• A MATTER OF MANAGEMENT: Australia's National Gallery has money problems. Why?  In part, because the museum "has paid more than $560,000 in relation to 19 former employees who have left since the appointment of Dr Brian Kennedy as director three years ago. The gallery's legal expenses budget has blown out to more than $200,000 this financial year - more than four times its $50,000 annual allocation." Sydney Morning Herald 06/14/00

Tuesday June 13

  • WHOLE LOTTA LOOTING GOIN’ ON: An estimated £150 million-£2 billion worth of art treasures are looted from sites around the world every year, according to a new Institute for Archaeological Research report. “Buddhas in Cambodia have been decapitated with power saws and the illegal trade in fossil hunting stretches from Nebraska to the Gobi Desert.” The report urges Britain to sign the 1970 UNESCO Convention prohibiting illegal exports and imports of artifacts, claiming up to 90% of antiquities auctioned in London over the past 20 years were sold without any details of provenance. Yahoo! News (Reuters) 06/12/00

  • AFFIRMATIVE EMBRACE: George Segal, who died at age 75 last Friday, is remembered not only as a preeminent pop artist, but also as a sculptor whose depiction of sexual freedom and tolerance of difference were way ahead of his time. “It’s significant that in 1983 (in his “Gay Liberation” sculpture commemorating New York’s Stonewall riots) he had already sought to include gays and lesbians as a part of his vision of America.” Salon 06/12/00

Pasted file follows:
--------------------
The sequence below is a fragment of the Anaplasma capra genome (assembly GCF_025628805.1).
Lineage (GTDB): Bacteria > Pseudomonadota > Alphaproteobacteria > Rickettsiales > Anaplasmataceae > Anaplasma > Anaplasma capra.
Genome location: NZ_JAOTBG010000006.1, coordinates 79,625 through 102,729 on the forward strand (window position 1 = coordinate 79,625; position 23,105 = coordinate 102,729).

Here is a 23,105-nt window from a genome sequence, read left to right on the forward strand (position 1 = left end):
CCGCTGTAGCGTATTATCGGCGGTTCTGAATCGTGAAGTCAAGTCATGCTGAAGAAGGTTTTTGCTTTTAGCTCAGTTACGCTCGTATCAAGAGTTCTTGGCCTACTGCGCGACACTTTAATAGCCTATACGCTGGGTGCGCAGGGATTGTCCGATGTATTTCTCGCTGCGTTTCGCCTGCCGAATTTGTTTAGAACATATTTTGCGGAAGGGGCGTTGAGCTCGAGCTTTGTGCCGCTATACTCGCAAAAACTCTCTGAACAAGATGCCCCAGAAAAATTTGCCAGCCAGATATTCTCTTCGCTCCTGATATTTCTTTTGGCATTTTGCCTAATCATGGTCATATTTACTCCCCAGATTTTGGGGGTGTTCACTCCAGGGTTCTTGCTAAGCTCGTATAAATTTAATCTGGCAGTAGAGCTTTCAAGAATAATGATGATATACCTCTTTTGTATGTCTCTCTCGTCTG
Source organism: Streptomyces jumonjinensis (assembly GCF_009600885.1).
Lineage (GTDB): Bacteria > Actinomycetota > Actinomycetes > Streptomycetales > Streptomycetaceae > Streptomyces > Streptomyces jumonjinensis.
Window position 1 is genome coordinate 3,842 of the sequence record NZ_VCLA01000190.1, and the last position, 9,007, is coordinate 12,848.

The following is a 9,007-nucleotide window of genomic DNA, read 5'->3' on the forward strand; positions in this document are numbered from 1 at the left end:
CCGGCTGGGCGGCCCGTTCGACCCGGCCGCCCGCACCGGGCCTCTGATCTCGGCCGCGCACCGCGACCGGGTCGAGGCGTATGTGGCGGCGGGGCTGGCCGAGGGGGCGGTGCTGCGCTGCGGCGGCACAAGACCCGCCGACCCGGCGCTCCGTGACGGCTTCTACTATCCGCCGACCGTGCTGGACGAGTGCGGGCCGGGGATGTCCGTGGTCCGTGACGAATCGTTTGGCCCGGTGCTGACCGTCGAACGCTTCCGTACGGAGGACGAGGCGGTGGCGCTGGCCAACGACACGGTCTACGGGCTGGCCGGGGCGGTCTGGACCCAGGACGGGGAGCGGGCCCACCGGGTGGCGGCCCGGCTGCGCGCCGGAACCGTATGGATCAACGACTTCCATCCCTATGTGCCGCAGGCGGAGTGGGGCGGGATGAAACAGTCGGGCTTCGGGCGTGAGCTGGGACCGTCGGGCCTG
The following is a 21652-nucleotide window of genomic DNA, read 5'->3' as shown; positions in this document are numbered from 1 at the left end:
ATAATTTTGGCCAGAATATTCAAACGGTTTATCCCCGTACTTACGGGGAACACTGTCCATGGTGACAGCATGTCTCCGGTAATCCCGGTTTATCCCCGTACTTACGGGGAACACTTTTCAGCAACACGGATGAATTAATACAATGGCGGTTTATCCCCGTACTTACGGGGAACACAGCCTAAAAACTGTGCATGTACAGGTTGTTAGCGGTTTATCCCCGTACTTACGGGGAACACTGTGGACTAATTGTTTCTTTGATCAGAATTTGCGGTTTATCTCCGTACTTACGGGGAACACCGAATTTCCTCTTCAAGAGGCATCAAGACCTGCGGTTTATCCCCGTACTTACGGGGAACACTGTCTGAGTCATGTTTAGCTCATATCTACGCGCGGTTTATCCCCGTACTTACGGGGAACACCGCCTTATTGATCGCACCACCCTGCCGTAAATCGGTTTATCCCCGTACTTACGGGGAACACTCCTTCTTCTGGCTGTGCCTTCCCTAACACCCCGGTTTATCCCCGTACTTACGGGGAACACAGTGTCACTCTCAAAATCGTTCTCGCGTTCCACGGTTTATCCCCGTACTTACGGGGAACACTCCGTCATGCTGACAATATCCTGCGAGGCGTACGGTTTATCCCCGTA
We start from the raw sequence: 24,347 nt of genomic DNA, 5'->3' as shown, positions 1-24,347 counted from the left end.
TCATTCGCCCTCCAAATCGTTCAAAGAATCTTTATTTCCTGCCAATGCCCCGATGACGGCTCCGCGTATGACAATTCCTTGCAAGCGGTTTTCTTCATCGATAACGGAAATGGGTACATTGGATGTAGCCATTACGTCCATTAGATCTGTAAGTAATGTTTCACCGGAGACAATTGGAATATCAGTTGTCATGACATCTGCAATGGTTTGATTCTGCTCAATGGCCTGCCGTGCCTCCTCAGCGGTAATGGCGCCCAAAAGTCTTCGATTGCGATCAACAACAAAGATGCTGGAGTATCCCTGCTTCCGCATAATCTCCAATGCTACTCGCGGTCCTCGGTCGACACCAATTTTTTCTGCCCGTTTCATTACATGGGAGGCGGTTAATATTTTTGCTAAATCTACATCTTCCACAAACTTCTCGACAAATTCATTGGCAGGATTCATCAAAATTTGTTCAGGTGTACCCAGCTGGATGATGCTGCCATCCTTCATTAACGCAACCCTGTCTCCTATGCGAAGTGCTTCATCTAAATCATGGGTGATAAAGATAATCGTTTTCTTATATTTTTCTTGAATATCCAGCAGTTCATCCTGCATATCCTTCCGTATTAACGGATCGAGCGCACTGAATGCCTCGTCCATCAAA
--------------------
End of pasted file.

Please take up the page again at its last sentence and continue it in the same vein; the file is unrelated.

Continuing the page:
• LETTING IT ALL HANG OUT: For more than 50 years, painter Alice Neel created provocative, painfully revealing - and often nude and famously unflattering - portraits of art-world insiders. On the eve of the Whitney Museum’s Neel retrospective, eleven of her former subjects reflect on what it was like to sit for “a genius at detecting her subjects' inner lives and notorious for exposing - and exaggerating - her subjects' flaws. New York Magazine 06/19/00

  • STOLEN PICASSO FOUND: A painting recovered in Izmir, Turkey, last week is believed to be a 1908 Picasso (“La Fermiere”) stolen from the Kuwaiti royal palace by an Iraqi army captain during the Gulf War. Times of India (AP) 06/13/00

  • MAXING OUT THE GIFTING EXPERIENCE: Museums have discovered that online sales of museum merchandise do better than giftshop sales in the museum. It's a large an untapped market, say online retailers. "People are giving suboptimal gifts. We want them to give gifts based on the finest works of art in the world." New York Times 06/13/00 (one-time registration required for entry)

  • NEW HOME FOR OLD MASTERS: London’s Wallace Collection, a private museum of 18th-century furniture, ceramics, and Old Master paintings, has undergone a £10.6 million restoration and a modern facelift in the hopes of becoming the UK’s hub for the study of the 18th-century decorative arts. The new galleries open to the public next week. London Telegraph 06/13/00